Movie Review : A Quiet Place

Directed by John Krasinski
A Quiet Place is probably the most ambitious project that director John Krasinski has directed to date, having only directed small projects in the past and some episodes of The Office. Sounds, or the lack there of, are replaced with periods of gracious silence, which points out what kind of a theatre audience member are you. Are you the one providing the commentary with a whisper, the one who swears they turned off their phone, or the loud snacker? Having seen this film twice, I relish the moments of profound silence as a motif for the thrills of the film, along side the beautifully eerie score from Marco Beltrami. This is why A Quiet Place is a great experience in theatres alongside other audience members. 
As the film opens up with the family going through a tragic loss on Day 89, the viewer becomes aware of one golden rule: be quiet. The film then flashes forward to day 400 (a year later), as we see the family members adjusting to their new lives in silence, some of the which are dealing with intense guilt following the tragic loss. The golden rule of silence is revealed to be a result of the monsters that lurk in the shadows, which are attracted to sound. We see the good of civilization, but also the end of civilization as we know it, when death is just a sound away. The film also questions the future of humanity as the credits roll, and a sequel is in the talks already.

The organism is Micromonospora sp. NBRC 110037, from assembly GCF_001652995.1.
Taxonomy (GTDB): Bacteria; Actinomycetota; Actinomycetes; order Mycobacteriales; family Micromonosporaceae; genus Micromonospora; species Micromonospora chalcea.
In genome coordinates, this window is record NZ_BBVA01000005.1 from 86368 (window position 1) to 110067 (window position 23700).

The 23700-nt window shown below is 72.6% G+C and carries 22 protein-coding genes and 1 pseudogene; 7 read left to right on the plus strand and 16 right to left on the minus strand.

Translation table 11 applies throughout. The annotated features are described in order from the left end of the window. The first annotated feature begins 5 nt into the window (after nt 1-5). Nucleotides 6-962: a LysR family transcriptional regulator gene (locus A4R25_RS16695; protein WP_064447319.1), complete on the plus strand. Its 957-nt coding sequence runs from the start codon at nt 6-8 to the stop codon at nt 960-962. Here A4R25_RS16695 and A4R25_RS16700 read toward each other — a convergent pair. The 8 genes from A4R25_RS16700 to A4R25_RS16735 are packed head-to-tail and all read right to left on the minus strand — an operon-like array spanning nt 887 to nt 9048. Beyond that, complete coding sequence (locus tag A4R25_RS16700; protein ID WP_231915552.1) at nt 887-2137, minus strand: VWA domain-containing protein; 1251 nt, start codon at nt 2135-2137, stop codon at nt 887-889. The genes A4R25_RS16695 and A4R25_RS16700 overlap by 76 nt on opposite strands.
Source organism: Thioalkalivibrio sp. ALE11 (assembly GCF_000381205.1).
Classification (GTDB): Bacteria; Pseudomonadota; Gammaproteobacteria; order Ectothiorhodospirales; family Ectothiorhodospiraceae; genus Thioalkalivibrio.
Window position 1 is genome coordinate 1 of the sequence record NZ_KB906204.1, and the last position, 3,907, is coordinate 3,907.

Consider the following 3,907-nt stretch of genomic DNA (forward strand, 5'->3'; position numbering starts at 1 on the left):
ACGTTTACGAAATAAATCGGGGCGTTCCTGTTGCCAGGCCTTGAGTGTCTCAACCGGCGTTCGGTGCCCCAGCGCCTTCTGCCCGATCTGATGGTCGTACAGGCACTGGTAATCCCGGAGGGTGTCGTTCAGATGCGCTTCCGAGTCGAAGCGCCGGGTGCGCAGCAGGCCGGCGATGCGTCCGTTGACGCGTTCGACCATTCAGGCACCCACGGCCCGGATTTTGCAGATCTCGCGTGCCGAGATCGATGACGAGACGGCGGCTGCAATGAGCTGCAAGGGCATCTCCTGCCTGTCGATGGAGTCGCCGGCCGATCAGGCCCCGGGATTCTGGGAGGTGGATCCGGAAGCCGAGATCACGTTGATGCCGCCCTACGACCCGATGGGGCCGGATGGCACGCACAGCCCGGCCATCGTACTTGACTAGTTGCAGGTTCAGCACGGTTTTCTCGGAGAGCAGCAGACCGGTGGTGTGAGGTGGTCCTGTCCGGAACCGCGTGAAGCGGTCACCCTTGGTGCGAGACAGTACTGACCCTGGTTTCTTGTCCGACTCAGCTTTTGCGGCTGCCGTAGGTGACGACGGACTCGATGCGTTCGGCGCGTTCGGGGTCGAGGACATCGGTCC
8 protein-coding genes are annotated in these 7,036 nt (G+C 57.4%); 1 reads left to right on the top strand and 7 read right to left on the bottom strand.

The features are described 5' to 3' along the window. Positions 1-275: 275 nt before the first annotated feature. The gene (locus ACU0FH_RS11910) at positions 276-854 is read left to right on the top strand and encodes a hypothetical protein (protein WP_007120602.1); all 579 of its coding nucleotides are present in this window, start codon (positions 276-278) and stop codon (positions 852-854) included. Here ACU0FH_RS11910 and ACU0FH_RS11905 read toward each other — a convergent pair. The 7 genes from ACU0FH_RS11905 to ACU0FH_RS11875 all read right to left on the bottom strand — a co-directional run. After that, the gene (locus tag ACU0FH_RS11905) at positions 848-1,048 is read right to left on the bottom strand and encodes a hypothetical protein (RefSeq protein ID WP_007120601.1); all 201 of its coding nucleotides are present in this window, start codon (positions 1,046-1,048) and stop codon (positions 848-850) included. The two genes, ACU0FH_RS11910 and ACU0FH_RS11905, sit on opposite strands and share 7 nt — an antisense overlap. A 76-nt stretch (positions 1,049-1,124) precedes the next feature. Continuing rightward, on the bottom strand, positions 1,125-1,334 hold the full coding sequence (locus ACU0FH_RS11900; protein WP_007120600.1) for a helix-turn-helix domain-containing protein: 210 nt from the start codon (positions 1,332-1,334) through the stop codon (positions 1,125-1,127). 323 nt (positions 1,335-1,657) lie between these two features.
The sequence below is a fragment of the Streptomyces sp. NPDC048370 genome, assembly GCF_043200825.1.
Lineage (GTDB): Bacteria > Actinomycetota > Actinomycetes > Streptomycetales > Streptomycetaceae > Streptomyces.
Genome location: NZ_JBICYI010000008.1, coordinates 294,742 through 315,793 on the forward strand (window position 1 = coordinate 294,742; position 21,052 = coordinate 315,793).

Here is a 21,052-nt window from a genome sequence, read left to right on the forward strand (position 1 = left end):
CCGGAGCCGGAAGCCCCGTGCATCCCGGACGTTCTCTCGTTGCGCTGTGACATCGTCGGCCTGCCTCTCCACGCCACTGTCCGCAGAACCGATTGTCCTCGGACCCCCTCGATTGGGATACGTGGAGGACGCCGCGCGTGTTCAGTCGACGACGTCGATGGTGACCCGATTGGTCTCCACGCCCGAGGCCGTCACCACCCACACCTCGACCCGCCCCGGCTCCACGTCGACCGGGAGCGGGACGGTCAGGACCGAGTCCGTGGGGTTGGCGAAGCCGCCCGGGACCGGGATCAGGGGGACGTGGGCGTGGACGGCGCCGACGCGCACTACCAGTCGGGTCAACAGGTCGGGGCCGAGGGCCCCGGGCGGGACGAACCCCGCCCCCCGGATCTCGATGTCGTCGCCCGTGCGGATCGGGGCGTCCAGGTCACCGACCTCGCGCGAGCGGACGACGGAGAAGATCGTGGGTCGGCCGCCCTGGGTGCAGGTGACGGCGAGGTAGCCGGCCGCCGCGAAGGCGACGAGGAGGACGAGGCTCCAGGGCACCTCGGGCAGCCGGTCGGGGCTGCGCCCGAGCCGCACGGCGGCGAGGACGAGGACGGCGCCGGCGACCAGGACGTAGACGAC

Besides some of the logical plot-holes that my friend pointed out to me on the first viewing, where a character is making way to much sound in the open not to be noticed, this is an innovative chapter for the silent thrillers. Krasinski hones his skills both on screen and off screen as a solid and ambitious directorial success. This is a sharp and clean looking thriller, that focuses more on framing the thriller, rather then using loud noises for jump scares, even though there are some good ones. As well, the human element that Krasinski brings out through the rich character dynamics, especially with Millicent Simmonds who plays their permanantly deaf daughter Regan. The family relies on American Sign Language as a means of communication and remains silent. This is best showcased with the loud monsters being turned silent when we slip into Regan’s point of view. This film is a true test for audience members to find out what kind of viewer they are, as the film begs us to remain silent with the central characters.